Dallas

May 29, 2011

In Dallas, our host was Jamey Scott, who organizes the annual Texas State Veggie Fair and DallasVegan.com. Here, we were treated to mouthwatering pineapple cornbread muffins and a green smoothie made by Chef Christy Morgon. Like other effective activists we’ve met, Jamey and Christy are reaching people in a positive way and making vegan cuisine fun and accessible to people living in and around Dallas.

Next stop: the Spiral Diner with the Just Eats crew for a hearty all-vegan brunch (they even offer all-you-can-eat pancakes!). We had the Viva las Migas, an incredible breakfast quesadilla and a few offerings a-la-carte (biscuits & gravy and pancakes). Our dining experience was made even more enjoyable as we ran into several recent friends from Tulsa! They were also enjoying the great vegan food and atmosphere at The Spiral Diner, which obviously has a strong and loyal following.

Next on the itinerary was a walk/bikeathon organized by the Black Vegetarian Society of Texas followed by a vegan picnic in the park co-hosted with Mercy for Animals, and DallasVegan.com. It was wonderful to see several former Farm Sanctuary interns there along with other people who had visited Farm Sanctuary and been changed by their experience. How awesome to see the  far-reaching impact that our animal ambassadors have had on people across the U.S.!

After the picnic, we drove to a catfish farm outside of Dallas that had been exposed for egregious cruelty: skinning fish alive. The number of land animals (chickens, cattle and pigs) slaughtered for food in the U.S. finally appears to be decreasing, though slightly, but the number of fish being killed has been increasing. It’s important to realize that fish, like other “food” animals, have complex nervous systems and cognitive abilities, and they experience pain and suffering. It is not necessary to eat them (or any other animals’ flesh) to nourish ourselves.

Finally, we ended the day at Sol’s Nieto, a Tex Mex eatery that has a sign near the front door prominently announcing that they have vegan cheese and soyrizo (a vegan version of chorizo sausage) available. We enjoyed chimichangas and enchiladas and the camaraderie of other vegan advocates to end our day in Dallas. Now it’s on to Austin, the state capitol and home of the University of Texas.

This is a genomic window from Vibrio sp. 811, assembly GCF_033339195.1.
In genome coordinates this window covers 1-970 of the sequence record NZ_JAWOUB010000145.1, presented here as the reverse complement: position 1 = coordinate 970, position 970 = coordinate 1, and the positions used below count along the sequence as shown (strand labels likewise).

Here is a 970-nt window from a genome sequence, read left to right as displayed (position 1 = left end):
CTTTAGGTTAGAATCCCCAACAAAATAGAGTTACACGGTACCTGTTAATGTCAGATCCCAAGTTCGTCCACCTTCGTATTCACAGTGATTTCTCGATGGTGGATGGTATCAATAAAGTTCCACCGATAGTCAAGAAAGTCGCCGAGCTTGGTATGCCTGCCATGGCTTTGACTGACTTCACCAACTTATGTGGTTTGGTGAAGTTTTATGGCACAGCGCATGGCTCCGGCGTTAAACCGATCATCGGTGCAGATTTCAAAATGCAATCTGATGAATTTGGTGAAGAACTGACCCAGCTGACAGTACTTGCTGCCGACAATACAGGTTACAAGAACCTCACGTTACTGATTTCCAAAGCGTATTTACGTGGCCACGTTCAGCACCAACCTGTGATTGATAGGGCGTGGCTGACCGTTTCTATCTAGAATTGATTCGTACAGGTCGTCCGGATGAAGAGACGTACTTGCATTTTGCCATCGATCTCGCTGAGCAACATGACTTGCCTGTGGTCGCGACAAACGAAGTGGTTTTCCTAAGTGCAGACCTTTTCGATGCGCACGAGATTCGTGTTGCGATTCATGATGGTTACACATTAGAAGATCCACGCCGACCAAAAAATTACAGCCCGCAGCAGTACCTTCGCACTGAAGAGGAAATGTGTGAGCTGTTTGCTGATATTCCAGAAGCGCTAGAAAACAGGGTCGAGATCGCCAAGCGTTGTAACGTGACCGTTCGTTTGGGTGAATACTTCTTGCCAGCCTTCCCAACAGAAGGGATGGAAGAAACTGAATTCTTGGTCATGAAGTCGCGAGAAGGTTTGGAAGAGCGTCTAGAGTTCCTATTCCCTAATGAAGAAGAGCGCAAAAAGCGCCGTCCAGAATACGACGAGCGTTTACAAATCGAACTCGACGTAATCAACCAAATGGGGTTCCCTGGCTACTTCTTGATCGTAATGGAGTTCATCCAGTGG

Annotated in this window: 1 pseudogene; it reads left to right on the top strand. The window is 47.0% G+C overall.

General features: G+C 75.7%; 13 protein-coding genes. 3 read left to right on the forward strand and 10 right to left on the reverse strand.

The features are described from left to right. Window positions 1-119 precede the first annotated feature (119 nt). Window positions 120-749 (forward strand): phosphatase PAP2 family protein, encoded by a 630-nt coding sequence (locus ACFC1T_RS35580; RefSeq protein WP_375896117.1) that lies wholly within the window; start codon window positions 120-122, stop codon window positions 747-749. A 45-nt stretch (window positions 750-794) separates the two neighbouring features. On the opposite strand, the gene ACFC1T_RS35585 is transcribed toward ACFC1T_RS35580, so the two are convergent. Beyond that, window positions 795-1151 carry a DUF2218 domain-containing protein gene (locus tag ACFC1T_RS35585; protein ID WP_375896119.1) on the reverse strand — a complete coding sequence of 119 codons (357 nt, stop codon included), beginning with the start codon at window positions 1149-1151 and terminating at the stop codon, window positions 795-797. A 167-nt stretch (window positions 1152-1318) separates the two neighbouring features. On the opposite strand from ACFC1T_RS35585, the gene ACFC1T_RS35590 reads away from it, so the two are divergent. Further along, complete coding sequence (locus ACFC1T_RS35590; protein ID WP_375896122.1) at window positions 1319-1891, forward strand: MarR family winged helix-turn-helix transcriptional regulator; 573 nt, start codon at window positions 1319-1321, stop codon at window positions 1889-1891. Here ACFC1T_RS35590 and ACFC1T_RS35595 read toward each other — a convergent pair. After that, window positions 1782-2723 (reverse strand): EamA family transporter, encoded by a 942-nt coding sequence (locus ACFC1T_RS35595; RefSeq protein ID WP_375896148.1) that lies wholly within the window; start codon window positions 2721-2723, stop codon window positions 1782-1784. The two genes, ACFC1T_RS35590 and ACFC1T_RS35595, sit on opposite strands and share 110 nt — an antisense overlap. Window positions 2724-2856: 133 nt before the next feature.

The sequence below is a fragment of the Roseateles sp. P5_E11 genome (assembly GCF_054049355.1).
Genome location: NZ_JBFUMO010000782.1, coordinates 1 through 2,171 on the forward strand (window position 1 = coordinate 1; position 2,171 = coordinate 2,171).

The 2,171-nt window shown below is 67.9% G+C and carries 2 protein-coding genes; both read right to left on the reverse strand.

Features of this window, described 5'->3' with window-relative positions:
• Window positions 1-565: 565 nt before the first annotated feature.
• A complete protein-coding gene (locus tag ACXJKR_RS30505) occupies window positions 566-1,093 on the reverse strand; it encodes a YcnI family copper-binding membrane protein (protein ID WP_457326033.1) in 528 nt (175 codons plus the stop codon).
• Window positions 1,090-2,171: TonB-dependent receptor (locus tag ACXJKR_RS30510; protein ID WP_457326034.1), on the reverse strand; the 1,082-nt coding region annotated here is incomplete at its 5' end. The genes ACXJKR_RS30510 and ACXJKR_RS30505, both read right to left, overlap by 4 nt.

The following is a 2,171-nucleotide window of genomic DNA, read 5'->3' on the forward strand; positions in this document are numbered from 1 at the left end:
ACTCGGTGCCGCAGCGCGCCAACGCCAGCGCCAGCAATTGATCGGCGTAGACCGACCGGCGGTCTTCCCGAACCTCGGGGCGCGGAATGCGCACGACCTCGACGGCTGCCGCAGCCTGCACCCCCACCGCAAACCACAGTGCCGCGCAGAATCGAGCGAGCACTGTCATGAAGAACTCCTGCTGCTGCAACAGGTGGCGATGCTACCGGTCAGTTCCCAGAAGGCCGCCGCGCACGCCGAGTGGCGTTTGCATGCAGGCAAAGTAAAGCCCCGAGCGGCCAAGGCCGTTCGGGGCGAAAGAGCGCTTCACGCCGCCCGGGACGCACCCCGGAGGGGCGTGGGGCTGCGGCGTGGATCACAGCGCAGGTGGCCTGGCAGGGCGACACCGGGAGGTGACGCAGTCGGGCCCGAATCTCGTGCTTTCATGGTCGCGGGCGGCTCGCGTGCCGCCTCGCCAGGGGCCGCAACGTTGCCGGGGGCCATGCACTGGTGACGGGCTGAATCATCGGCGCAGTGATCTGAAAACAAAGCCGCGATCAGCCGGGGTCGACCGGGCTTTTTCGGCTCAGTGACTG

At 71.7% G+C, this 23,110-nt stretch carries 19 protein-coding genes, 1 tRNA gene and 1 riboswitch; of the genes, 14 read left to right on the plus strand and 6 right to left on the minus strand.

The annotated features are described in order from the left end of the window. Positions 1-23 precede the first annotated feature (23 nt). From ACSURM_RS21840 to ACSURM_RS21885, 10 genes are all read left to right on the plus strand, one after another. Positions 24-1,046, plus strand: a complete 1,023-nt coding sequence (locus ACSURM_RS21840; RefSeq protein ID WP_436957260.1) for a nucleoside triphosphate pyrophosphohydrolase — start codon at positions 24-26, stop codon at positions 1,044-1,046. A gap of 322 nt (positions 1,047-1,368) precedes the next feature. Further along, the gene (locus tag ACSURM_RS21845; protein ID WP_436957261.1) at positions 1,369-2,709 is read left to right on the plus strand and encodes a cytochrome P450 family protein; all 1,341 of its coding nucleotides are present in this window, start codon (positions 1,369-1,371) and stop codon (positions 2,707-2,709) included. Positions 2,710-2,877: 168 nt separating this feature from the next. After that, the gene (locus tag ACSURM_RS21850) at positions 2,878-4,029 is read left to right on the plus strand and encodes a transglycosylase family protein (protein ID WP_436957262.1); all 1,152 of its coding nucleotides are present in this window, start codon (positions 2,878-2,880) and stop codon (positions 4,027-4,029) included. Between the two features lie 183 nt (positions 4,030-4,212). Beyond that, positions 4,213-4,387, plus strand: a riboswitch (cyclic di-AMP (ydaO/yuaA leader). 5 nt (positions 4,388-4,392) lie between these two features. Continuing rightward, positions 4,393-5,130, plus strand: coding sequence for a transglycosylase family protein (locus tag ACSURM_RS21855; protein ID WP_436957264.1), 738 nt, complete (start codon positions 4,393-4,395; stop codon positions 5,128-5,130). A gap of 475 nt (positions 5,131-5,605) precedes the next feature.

Cattle Country

May 28, 2011

We bid a fond farewell to our gracious host in Tulsa (who incidentally also had a great old VW van similar to ours), and headed down the road for Dallas. Driving through Oklahoma and Texas, we passed several stockyards, a beef processing plant, and a massive cattle feedlot. These were poignant reminders of how living, feeling animals are seen as commodities (i.e. “live stock”) by the livestock industry.

We arrived in Dallas in the late afternoon and met up with friends who took us to Spiral Diner, an excellent vegan restaurant and bakery. Their menu is impressive. First, all of the coffee and teas are organic AND fair trade; the bottomless and interesting sodas (watermelon, etc.) are sweetened with agave syrup and the menu concludes with a glossary of terms including, "Fair Trade is an alternative approach to conventional international trade. It is a trading partnership which aims at sustainable development for excluded and disadvantaged producers. It seeks to do this by providing better trading conditions by raising awareness and by campaigning. We purchase fairly traded products such as coffee, sugar, chocolate, bananas, tea, and many other items when they are available.

Along with some shared nachos (great cashew-based cheese), the taco salad, "The Mitch" tofu club, a Spiral Burger and Brayan’s Brutal Tacos, we enjoyed out-of-this-world vegan shakes: vanilla cookie, straight-up vanilla, and the peanut butter. The rest of the bakery’s desserts looked amazing but our hunger had been abated before we could seriously consider them. The day ended with a visit to a movie theater that is showing Forks Over Knives, a film promoting plant-based eating, and features an interview at Farm Sanctuary’s New York Shelter. It is promising to see this issue reaching a mainstream audience!